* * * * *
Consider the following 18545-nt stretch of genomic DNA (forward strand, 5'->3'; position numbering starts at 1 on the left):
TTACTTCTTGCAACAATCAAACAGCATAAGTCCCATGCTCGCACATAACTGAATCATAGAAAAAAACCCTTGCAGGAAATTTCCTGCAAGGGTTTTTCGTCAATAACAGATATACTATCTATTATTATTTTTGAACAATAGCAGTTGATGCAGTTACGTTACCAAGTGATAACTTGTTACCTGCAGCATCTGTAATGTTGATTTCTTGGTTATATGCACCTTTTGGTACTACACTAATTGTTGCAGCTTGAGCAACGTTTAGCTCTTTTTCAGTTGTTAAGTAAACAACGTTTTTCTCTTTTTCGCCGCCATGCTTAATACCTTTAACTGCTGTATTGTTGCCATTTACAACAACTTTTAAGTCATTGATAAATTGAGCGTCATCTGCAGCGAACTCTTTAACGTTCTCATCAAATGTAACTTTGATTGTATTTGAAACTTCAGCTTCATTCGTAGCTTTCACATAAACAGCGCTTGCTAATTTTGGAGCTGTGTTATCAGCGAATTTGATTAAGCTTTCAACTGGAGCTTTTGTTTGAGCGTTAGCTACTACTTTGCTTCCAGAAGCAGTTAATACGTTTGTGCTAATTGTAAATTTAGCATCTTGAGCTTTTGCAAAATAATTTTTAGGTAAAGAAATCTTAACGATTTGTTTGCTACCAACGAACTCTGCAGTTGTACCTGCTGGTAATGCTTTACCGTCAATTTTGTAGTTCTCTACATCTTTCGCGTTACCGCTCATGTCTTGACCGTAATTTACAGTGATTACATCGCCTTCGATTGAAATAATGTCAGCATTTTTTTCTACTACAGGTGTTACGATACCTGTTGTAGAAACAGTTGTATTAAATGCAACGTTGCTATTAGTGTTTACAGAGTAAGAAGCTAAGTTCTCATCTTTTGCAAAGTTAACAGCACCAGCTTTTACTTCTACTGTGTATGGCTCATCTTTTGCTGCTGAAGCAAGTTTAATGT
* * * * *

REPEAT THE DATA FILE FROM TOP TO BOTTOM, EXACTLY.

Consider the following 18545-nt stretch of genomic DNA (forward strand, 5'->3'; position numbering starts at 1 on the left):
TTACTTCTTGCAACAATCAAACAGCATAAGTCCCATGCTCGCACATAACTGAATCATAGAAAAAAACCCTTGCAGGAAATTTCCTGCAAGGGTTTTTCGTCAATAACAGATATACTATCTATTATTATTTTTGAACAATAGCAGTTGATGCAGTTACGTTACCAAGTGATAACTTGTTACCTGCAGCATCTGTAATGTTGATTTCTTGGTTATATGCACCTTTTGGTACTACACTAATTGTTGCAGCTTGAGCAACGTTTAGCTCTTTTTCAGTTGTTAAGTAAACAACGTTTTTCTCTTTTTCGCCGCCATGCTTAATACCTTTAACTGCTGTATTGTTGCCATTTACAACAACTTTTAAGTCATTGATAAATTGAGCGTCATCTGCAGCGAACTCTTTAACGTTCTCATCAAATGTAACTTTGATTGTATTTGAAACTTCAGCTTCATTCGTAGCTTTCACATAAACAGCGCTTGCTAATTTTGGAGCTGTGTTATCAGCGAATTTGATTAAGCTTTCAACTGGAGCTTTTGTTTGAGCGTTAGCTACTACTTTGCTTCCAGAAGCAGTTAATACGTTTGTGCTAATTGTAAATTTAGCATCTTGAGCTTTTGCAAAATAATTTTTAGGTAAAGAAATCTTAACGATTTGTTTGCTACCAACGAACTCTGCAGTTGTACCTGCTGGTAATGCTTTACCGTCAATTTTGTAGTTCTCTACATCTTTCGCGTTACCGCTCATGTCTTGACCGTAATTTACAGTGATTACATCGCCTTCGATTGAAATAATGTCAGCATTTTTTTCTACTACAGGTGTTACGATACCTGTTGTAGAAACAGTTGTATTAAATGCAACGTTGCTATTAGTGTTTACAGAGTAAGAAGCTAAGTTCTCATCTTTTGCAAAGTTAACAGCACCAGCTTTTACTTCTACTGTGTATGGCTCATCTTTTGCTGCTGAAGCAAGTTTAATGT